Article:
When everyone agrees that a remark was a joke, the teller and the listener laugh together. When everyone agrees that a remark was an attack, then the teller is gratified, the listener is hurt or angry, and they're quite likely to quarrel. The actions and perceptions are all congruent.
When the listener perceives an attack, however, it is the teller's response that makes the distinction. A teller who meant to share a joke, but picked the wrong one and upset their listener, will validate the listener's perception and backpedal. "Sorry, dude, I didn't realize that was a touchy topic and not funny for you. Next time I'll tell a different kind of joke." A teller who meant to attack will instead attempt to discredit the listener's perception and obscure the attack. "What's the matter with you, can't take a joke?" The actions and perceptions are muddled.
The first case, a misplaced joke, is relatively straightforward to solve even if it is awkward and embarrassing. Everyone who tells jokes will occasionally misplace one, just because humor is quirky, people have sore spots that aren't obvious, and social context is always changing. You mop up the mess and move on. Sometimes hidden under this area is the less socially graceful version of not apologizing but also not telling that kind of joke to that person again.
The second case is where it gets complicated and interesting. The attacker attempts to avoid recriminations by downplaying the attack. This can also happen if the remark was nasty but the teller didn't realize it, and after being alerted to the fact, also tries to evade responsibility instead of fixing it. But the distinction is easily made between jokes and attacks: a teller will apologize for a joke but defend an attack. Because the joke missed the goal, but the attack hit the goal, the teller's objective is different in those two cases. Therefore, the action of dismissing it as a joke disproves the attacker's own argument. Confirmation is found in the fact that many verbal attackers, having identified an effective attack, will use it repeatedly and aim to keep it just inside the bounds of what they can get away with, like serving a ball to bounce just inside the foul line.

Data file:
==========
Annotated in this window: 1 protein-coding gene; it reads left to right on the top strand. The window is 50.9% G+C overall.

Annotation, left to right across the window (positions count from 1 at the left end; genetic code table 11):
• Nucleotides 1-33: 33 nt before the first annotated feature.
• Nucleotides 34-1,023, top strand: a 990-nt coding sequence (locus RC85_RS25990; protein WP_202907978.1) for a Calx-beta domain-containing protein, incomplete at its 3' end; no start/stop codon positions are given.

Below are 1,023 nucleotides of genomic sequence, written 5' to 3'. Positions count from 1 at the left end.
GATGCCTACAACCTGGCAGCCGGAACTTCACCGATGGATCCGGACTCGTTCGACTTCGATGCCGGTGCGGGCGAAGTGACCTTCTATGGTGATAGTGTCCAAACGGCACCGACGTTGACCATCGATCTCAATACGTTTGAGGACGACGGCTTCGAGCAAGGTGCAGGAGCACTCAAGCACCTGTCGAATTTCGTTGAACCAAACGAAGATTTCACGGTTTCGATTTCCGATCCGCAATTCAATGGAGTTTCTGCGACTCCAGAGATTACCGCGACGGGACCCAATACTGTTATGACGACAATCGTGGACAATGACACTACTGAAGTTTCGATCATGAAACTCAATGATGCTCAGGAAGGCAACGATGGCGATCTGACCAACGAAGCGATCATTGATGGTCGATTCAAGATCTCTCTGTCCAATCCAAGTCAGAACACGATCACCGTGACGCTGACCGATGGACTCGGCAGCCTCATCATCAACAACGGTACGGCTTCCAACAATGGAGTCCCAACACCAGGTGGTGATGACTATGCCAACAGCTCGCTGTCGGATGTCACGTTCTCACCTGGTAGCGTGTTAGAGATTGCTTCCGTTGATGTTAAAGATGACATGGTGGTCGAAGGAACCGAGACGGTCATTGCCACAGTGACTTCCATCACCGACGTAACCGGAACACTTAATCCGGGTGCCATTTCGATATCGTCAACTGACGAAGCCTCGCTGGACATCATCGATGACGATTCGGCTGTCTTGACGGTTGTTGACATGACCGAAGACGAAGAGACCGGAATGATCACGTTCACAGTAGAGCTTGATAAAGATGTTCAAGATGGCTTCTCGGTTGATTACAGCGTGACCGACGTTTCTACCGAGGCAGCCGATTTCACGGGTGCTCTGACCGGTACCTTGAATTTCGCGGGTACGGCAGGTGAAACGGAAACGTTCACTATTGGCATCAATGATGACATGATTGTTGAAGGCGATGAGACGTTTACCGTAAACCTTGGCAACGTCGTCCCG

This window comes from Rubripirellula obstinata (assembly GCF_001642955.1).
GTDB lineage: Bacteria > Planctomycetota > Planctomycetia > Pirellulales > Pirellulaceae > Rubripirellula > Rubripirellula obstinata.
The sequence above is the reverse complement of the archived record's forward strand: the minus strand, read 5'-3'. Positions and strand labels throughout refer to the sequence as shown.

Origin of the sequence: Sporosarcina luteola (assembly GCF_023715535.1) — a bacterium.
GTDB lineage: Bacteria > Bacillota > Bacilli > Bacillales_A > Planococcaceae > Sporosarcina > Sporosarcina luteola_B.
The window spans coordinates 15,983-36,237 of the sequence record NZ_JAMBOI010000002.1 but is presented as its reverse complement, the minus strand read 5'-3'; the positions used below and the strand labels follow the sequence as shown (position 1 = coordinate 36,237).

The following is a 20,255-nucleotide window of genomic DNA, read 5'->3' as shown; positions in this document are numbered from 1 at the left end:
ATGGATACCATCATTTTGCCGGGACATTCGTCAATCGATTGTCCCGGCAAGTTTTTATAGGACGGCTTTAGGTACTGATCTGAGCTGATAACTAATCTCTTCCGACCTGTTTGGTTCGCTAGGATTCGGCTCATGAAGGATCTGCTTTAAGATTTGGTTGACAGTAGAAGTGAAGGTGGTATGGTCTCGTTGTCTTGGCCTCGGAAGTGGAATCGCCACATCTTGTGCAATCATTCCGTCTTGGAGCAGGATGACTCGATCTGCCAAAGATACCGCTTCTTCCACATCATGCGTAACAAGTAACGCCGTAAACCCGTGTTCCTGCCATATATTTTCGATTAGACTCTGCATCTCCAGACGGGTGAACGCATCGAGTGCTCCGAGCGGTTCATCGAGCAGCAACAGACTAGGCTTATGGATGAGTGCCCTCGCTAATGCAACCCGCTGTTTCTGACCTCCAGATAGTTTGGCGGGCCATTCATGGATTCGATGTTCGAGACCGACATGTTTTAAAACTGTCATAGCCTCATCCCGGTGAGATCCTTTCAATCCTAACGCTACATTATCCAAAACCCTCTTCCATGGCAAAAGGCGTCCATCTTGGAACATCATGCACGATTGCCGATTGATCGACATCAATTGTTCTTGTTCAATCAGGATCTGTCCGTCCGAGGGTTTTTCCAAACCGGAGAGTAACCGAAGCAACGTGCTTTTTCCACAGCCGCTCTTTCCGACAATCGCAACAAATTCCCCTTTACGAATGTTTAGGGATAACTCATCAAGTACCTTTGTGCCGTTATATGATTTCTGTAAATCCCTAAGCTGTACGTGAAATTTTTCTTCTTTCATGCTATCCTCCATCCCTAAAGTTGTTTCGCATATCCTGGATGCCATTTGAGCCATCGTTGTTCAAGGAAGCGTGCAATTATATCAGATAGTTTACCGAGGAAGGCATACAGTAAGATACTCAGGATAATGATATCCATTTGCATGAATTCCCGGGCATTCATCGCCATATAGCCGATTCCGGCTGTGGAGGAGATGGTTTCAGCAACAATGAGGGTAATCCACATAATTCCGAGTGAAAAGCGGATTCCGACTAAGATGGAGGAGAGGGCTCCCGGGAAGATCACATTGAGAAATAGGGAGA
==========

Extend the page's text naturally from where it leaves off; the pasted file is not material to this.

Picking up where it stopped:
This observation is useful in truncating the often-lengthy argument over what "is" or "is not" a joke. "If you meant it as a joke, when the listener didn't laugh, you would have apologized. Since you're not doing that, laughter was not the goal and your remark was not a joke." That's compelling because everyone knows that the social goal of a joke is laughter. If the teller claims that other people laughing makes it a joke, point out that if everyone but the target is laughing, that's not a joke, that's bullying.
When an argument is about the "isness" of things, proofs based on the generally known features of the thing -- rather than on personal interpretations -- can be very effective.